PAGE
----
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habsfan93

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  1. To strike a more optimistic note, it is not unusual for lawyers to work in big law for a few years and then move into areas such as management consulting, policy work, and business to name a few. In my view there's nothing wrong with going to law school with an open mind to alternate career paths. What I think others are effectively saying is that law is not the straightest or surest route to any of these alternate careers. So if you already know before law school that you really want to be in consulting, for example, better to just do an MBA or something that will provide you better access to that type of job rather than taking a detour through law.
  2. Going abroad first

    I taught English abroad for a period between undergrad and law school and I have absolutely never regretted not going to law school sooner. If you feel like that's something you want to do, I'd highly recommend doing it before you get locked into the legal career track. Generally speaking (and knowing nothing about your particular personal variables), there's no harm to starting law school later. If you use your time abroad wisely (i.e. learning the local language/culture, meeting people, travel, personal development, etc), you can add an interesting dimension to yourself that may potentially benefit your law school applications/eventual career.
  3. U of C v. U of A

    I don't mean to knock Edmonton (which by all accounts is a decent city) but it's not exactly the first place that springs to mind when considering "new" and "exciting" places to experience, especially coming from Calgary. I would go to U of C, and fulfill the wanderlust with a student exchange/summer travel.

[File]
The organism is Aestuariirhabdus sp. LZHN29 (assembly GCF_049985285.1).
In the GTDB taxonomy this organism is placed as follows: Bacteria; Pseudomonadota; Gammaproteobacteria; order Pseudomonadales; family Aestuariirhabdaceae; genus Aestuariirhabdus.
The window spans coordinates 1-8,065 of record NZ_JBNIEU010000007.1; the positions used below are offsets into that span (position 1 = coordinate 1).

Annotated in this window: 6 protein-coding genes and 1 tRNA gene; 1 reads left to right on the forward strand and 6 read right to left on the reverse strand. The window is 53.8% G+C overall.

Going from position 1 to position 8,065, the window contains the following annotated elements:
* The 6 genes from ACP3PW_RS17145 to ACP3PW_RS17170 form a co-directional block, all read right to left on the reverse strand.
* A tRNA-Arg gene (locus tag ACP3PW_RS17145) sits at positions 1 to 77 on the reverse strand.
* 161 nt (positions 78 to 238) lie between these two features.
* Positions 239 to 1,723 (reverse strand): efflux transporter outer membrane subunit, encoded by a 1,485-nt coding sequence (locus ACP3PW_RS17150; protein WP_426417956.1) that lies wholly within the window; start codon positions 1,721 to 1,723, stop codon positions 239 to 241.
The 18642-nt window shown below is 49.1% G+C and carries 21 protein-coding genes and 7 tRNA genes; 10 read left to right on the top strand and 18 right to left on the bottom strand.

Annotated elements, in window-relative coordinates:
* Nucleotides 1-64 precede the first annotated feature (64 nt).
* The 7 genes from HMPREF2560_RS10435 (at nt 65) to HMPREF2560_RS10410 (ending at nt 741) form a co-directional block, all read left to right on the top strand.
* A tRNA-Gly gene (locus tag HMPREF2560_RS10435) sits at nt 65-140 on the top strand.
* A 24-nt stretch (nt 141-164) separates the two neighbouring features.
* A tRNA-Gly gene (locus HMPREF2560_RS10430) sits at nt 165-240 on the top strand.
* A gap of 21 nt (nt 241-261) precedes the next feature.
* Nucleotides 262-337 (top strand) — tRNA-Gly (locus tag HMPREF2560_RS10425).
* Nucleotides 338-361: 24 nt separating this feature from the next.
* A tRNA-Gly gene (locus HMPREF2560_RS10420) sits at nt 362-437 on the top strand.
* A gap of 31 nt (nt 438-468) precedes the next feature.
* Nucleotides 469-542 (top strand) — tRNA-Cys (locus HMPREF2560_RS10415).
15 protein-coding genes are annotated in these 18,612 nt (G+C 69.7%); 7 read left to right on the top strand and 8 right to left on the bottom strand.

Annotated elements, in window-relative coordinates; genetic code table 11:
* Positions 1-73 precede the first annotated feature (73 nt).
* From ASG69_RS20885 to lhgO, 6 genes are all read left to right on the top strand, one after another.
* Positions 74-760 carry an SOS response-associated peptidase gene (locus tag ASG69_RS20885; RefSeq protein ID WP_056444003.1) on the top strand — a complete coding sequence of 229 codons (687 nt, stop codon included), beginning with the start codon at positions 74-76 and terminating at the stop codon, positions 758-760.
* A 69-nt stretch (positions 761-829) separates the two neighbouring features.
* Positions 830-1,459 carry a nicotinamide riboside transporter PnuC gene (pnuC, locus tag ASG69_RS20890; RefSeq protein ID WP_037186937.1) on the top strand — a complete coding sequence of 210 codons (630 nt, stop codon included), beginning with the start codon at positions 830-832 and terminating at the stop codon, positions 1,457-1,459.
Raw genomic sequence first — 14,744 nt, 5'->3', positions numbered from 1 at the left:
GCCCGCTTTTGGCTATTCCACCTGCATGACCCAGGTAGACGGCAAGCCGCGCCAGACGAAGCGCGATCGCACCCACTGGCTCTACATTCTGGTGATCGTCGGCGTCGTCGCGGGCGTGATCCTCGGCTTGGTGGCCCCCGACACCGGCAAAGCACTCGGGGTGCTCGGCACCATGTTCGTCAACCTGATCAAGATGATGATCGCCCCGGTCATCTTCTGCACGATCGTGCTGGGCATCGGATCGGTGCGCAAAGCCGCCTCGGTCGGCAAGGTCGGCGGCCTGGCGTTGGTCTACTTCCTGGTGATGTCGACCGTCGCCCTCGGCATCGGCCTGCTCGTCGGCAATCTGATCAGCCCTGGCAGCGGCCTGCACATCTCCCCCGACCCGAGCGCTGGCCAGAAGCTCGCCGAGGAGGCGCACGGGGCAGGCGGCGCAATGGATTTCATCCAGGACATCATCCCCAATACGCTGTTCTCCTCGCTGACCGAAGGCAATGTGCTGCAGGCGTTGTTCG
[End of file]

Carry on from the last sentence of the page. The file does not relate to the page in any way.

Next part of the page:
4. Articling Jobs 2018

    No need to stress out about the paperwork. I articled with a government employer and didn't receive any sort of documentation until 2-3 months after the telephone call. If they offered you the job and you accepted, that's all the peace of mind you need.
  5. Job Mobility in Big Law

    Interesting, thanks.
  6. Job Mobility in Big Law

    What makes competition law more portable than other areas?
  7. All post-secondary transcripts required for summer jobs?

    They matter more for 1L positions since when applying to those jobs you will not have many law school grades to show firms. Once you have your full 1L transcript under your belt, employers will generally care much less about undergrad grades. Even some articling and associate level hirers will continue to request them though, although I can't imagine them looking at them too closely so don't worry about that C in Astronomy 101: Life on Other Planets holding you back too much.
  8. "Senior Call Pays" Rule

    Still relevant, but expect cheaper restaurants.
  9. Value of Clerking at a Lower Court?

    Any clerkship is a valuable experience in itself and well worth pursuing, in my opinion. That said, if you are set on working in litigation on Bay Street then some lower court clerkships will further that particular career more than others. I would definitely target the commercial list division of the SCJ. You could also discuss with your firm what clerkships they would think would be worthwhile for you, but don't let them talk you out of a clerkship if that's what you want to do. A clerkship at any court is beneficial if just for the exposure to the judicial process/advocacy.
  10. D+ in contracts blows, but the rest of your grades are good and the strong upward trend should demonstrate to employers that the lousy grade in 1L is not indicative of your ability. In any event why not apply? You have nothing to lose. I know a few people who struck out in the formal articling recruit in 2L summer who applied again after graduation and got interviews. I can't really speak to whether firms view that kind of re-applying unfavourably, my guess is that it varies between firms/markets. It might raise some eyebrows but potential employers understand that the market is tough and that there are a lot more good applicants than there are positions. I do know of one person off-hand who didn't secure articles, worked in a non-law position at a bank, and then got an article through the recruit at a large full-service firm.
  11. Second Clerkship - thoughts?